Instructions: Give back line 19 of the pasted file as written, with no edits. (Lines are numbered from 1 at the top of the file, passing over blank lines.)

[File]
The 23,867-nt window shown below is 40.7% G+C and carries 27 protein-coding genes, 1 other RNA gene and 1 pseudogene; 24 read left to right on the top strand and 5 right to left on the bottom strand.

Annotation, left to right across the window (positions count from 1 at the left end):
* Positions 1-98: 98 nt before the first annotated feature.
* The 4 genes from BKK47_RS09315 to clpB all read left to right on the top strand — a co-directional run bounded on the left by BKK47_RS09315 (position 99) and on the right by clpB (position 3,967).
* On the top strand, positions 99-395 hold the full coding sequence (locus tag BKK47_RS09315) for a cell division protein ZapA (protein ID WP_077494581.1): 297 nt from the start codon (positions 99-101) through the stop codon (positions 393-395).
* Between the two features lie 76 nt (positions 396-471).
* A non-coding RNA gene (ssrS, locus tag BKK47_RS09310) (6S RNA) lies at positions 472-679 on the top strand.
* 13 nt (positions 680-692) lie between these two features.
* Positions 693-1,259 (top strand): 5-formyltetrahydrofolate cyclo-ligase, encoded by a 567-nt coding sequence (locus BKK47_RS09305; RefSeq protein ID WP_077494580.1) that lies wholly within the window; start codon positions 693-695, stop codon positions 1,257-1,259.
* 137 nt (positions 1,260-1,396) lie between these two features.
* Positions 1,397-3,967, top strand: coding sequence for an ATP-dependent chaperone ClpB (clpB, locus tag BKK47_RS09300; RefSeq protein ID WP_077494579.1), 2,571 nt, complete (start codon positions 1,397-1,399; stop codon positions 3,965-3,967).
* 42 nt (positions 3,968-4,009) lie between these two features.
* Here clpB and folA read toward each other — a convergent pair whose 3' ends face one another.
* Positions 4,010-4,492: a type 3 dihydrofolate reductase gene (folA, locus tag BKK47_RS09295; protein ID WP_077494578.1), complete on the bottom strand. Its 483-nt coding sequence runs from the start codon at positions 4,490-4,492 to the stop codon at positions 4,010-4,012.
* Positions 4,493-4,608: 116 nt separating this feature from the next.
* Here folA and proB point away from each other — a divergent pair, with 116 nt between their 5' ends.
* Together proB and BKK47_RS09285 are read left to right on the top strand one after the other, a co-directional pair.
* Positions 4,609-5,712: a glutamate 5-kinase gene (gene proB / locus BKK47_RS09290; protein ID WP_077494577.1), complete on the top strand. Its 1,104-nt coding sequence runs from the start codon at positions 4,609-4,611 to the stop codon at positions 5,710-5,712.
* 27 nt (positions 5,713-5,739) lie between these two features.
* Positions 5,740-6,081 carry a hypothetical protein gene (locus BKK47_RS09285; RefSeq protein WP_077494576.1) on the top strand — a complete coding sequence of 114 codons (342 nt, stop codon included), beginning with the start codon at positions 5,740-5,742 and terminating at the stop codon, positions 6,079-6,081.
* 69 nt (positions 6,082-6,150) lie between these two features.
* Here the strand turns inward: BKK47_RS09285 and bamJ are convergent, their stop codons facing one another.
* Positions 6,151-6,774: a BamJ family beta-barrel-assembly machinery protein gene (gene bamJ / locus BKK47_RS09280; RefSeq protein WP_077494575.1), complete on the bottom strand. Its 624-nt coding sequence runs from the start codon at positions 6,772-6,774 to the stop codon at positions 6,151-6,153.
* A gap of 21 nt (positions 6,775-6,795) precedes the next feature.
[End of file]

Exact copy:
* 27 nt (positions 5,713-5,739) lie between these two features.